Final-tally numbers haven’t changed much but the composition of the student body is evolving. Reflecting a trend in recent years, we have more undergrads and fewer graduate students, and a more diverse group than ever.
Aquinas yearbook adviser Kim Rueb was discouraged when she began to watch a video titled “Lost Generation” because it paints a bleak picture on what people 18-30 expect their lives to be like at 50. But the video’s ultimate message, Rueb writes today in The Scroll, is that young people – including St. Thomas students – want to make the world a better place.
Fifteen students from Justice and Peace Studies Professor Dr. Mike Klein's "Conflict Transformation" class contributed teaching guides for the ebook "Teaching the Compassionate Rebel Revolution: Ordinary People Changing the World."
Promoting statecraft as soulcraft delivers us into the great temptation of idolatry. Whenever anyone proposes empowering government through the force of law to enjoin the right way to think or to shape the right way to feel, we should be nervous.
As she has looked around at full rooms since the beginning of the academic year, Susan Alexander has been pleased. People showed up in droves for the Academic Convocation and a brown-bag lunch sponsored by President Julie Sullivan – ample proof that there is a lot of life at St. Thomas these days, Alexander writes in The Scroll.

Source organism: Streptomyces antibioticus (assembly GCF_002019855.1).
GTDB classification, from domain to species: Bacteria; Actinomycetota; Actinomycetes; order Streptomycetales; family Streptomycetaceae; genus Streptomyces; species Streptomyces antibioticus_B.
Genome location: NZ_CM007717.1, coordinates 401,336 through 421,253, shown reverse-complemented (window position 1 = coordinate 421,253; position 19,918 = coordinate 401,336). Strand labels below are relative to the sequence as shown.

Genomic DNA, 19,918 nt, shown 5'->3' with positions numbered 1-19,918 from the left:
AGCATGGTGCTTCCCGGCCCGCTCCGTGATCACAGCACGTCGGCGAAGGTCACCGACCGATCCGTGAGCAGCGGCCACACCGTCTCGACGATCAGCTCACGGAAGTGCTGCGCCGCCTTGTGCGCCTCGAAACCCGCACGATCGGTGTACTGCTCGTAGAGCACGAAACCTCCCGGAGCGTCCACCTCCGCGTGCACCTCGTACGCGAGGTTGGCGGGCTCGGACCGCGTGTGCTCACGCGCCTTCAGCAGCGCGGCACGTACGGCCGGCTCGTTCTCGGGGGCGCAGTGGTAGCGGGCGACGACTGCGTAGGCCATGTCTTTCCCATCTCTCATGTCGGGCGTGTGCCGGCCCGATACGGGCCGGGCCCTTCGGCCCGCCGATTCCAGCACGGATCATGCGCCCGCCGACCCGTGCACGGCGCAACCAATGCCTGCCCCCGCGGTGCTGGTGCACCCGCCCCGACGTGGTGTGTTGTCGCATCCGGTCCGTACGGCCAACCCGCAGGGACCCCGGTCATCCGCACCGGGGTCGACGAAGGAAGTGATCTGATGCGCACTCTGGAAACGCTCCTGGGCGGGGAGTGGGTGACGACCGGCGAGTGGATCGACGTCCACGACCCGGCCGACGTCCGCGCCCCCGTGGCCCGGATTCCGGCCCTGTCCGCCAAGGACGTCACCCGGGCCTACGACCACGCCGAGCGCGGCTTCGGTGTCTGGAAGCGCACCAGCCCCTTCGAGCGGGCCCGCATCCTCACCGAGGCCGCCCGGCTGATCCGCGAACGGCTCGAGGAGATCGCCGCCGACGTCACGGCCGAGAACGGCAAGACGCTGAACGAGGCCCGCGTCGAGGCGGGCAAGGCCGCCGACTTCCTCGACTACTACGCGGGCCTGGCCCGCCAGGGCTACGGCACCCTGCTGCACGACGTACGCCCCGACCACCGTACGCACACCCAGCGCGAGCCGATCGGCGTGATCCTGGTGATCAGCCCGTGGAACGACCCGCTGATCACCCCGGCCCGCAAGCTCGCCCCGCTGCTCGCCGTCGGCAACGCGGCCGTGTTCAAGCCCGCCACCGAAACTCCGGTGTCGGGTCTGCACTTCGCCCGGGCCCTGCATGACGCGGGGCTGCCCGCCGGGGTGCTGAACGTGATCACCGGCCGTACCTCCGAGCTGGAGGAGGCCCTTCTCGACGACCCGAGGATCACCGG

Dave Nimmer has a lot of hopes for seniors such as Lindsay Goodwin, a communications and journalism major, but above all is this: He wants them to leave St. Thomas next May “with a sense of passion.” In the meantime, he writes today in The Scroll, he hopes they enjoy their final year here and take time to hear the Christmas concert, enjoy the wit and wisdom of a professor and just sit on the library steps as the campus comes awake.
St. Thomas is beginning the search for its next executive vice president and provost. President Julie Sullivan has appointed a search committee and a search consultant, and they will assist her in choosing a successor to Dr. Susan Huber, who will retire next June 30.
A case recently decided by the U.S. Supreme Court focused on intellectual property rights. In Bowman v. Monsanto Co., the Court addressed the question of whether a farmer who buys patented seeds may reproduce them through planting and harvesting without the patent holder’s permission. The Court decided in favor of Monsanto. But was this, and other cases of intellectual property protection, best for the common good? Here, a law professor and a lawyer alumnus debate the question.
That’s what Carol Bruess was told during a summer workshop, and she found it difficult to do that – and nothing else – for a full minute. In fact, she just about lost it at 43.5 seconds. But she held on, and today in The Scroll she advises how meditation and mindfulness make us better at almost everything we do. So slow down – and just breathe!
The second Internet Cat Video Film Festival is back by popular demand. Last year's inaugural event, conceived by Katie Hill '12 M.A. in art history, drew more than 10,000 spectators and spawned countless "copy cat" festivals around the world.
With positive news found in nearly every aspect of the Twin Cities real estate market, interest rate hikes shouldn’t harm the recovery if they are slight and gradual, according to a monthly analysis prepared by the Shenehon Center for Real Estate at the Opus College of Business.